Venezuela’s Legitimate Supreme Court to Denounce Maduro Regime before International Criminal Court

The decision to send the case to the Hague was motivated by the fact that the Criminal Cassation Chamber is not formally responsible for pressing charges in and of itself. (Twitter)

Español The Criminal Cassation Chamber of the legitimate Venezuelan Supreme Court has decided, from exile, to submit human rights violation charges against Nicolás Maduro’s regime with the International Criminal Court in The Hague.

“Given the inactivity of the Courts of the Republic of Venezuela, as well as the lack of investigation by the Public Prosecutor’s Office … we hereby send our formal charges and all relevant attachments to the Office of the Prosecutor of the International Criminal Court and a certified copy of it to the Security Council of the United Nations,” a Supreme Court statement said.

The decision to send the case to the Hague was motivated by the fact that the Criminal Cassation Chamber is not formally responsible for pressing charges in and of itself, as this “is a function exclusive to the Attorney General’s Office of the Bolivarian Republic of Venezuela.”

The legitimate Court also “asks the Security Council of the United Nations” to consider taking action against high officials of the regime and alerting Interpol so they can respond to the complaint of the violation of human rights.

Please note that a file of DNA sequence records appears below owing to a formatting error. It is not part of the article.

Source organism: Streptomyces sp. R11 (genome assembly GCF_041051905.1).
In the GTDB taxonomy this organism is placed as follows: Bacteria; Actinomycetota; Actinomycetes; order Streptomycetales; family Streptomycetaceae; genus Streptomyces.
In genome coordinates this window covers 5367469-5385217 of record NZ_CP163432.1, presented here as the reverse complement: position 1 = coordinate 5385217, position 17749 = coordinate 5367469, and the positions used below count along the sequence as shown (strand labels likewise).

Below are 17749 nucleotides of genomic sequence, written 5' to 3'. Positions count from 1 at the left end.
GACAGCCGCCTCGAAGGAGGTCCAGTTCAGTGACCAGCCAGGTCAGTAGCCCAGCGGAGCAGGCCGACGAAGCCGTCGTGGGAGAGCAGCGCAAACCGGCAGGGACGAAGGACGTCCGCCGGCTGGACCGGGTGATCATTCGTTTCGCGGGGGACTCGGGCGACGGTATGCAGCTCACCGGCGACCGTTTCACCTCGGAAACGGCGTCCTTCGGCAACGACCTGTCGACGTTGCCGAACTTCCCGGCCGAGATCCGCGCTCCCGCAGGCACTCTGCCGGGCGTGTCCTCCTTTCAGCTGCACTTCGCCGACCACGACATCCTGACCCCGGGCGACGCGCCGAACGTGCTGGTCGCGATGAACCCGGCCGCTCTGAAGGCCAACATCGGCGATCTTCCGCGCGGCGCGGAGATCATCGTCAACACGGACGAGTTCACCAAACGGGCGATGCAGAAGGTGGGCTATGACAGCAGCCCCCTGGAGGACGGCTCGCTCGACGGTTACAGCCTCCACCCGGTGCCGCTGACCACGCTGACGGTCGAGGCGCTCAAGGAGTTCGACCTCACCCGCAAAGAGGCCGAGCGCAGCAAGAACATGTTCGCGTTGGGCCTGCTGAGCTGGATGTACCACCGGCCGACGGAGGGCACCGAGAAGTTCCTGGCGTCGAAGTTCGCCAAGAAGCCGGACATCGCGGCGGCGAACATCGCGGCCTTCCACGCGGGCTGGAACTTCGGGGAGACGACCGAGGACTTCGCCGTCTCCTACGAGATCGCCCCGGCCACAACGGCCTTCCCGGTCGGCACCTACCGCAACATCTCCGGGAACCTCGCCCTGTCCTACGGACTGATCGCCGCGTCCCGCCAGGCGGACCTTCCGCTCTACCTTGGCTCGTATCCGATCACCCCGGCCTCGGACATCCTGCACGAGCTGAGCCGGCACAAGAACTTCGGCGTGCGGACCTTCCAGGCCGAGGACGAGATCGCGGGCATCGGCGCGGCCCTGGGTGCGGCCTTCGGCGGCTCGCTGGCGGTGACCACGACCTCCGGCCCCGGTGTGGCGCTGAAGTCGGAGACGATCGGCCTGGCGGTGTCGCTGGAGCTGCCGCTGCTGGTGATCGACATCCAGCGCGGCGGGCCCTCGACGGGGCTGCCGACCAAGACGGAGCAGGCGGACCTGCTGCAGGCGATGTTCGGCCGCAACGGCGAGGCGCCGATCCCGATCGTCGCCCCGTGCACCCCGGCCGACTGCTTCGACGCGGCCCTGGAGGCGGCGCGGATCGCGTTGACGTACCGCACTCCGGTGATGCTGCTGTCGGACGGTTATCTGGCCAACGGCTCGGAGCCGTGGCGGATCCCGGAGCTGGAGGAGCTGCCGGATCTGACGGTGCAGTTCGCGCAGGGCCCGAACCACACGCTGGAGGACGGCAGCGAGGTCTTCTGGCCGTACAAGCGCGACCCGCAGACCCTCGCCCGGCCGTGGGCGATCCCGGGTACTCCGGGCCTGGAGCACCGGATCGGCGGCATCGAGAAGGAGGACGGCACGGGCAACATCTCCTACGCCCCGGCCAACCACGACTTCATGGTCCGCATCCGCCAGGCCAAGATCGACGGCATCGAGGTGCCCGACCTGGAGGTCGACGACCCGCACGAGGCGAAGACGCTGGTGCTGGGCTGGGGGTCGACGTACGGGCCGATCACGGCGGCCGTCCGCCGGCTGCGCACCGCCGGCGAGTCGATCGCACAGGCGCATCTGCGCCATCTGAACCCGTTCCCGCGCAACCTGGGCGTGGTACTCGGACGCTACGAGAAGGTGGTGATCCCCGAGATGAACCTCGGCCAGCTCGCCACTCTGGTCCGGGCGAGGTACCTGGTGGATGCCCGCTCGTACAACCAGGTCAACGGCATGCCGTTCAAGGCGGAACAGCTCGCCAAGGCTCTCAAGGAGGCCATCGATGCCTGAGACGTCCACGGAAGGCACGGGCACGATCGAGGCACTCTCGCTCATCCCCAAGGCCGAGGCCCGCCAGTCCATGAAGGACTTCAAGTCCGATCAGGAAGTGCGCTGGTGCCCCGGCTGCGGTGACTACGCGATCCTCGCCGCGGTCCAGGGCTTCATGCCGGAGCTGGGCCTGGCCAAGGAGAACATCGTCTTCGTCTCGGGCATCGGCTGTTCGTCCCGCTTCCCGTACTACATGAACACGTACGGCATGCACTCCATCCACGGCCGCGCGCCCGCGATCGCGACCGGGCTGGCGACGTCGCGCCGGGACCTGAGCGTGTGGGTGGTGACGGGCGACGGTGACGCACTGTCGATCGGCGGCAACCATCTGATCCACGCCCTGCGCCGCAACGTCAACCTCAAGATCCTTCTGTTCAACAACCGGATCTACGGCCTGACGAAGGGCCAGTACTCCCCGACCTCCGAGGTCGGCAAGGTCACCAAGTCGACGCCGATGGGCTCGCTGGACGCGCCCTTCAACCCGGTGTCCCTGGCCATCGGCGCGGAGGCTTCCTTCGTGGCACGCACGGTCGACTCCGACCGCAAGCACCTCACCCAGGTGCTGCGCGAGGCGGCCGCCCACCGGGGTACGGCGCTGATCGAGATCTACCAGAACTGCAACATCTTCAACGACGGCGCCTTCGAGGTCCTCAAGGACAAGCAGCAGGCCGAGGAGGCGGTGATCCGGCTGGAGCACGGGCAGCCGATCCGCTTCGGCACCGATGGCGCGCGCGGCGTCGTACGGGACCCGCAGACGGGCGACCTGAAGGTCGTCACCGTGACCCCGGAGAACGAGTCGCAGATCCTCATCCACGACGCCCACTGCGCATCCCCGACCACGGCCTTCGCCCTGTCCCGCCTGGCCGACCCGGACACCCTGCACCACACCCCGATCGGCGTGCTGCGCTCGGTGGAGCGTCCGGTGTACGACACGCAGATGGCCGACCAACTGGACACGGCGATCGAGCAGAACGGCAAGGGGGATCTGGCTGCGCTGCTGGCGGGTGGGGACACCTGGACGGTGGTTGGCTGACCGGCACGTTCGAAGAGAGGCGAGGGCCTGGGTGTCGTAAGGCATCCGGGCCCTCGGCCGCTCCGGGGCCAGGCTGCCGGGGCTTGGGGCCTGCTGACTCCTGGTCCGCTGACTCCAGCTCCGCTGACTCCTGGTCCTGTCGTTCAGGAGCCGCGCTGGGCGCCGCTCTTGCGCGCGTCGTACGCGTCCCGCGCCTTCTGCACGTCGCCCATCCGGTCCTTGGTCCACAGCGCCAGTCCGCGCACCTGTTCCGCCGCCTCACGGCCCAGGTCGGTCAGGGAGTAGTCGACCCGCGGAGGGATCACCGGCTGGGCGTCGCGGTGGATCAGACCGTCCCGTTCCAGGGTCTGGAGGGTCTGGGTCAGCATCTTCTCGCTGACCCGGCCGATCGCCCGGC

The court named Nicolás Maduro along with Minister of the Interior Néstor Reverol, Minister of Defense Vladimir Padrino López and other members of the Chavista government.

Though the Supreme Court is not recognized by the Venezuelan dictatorship, it does have the support of the international community. The Organization of American States (OAS) recognizes them, and has even given them space in their headquarters. The European parliament recognizes them too because they were legitimately appointed by the Venezuelan National Assembly.

President of the Criminal Cassation Chamber Pedro Troconis read the decision to press charges before the International Criminal Court from Miami, Florida. The judges remain in exile due to their persecution by the Maduro regime as soon as they were appointed by the National Assembly.

The charges sent to The Hague by the Supreme Court are another in a long list of measures being taken against Maduro by the International Supreme Court. The Attorney General of Venezuela, also in exile, Luisa Ortega Díaz, has also appealed to The Hague with a long list of complaints. In the meantime, the OAS is discussing the possibility of pressing charges with the court.

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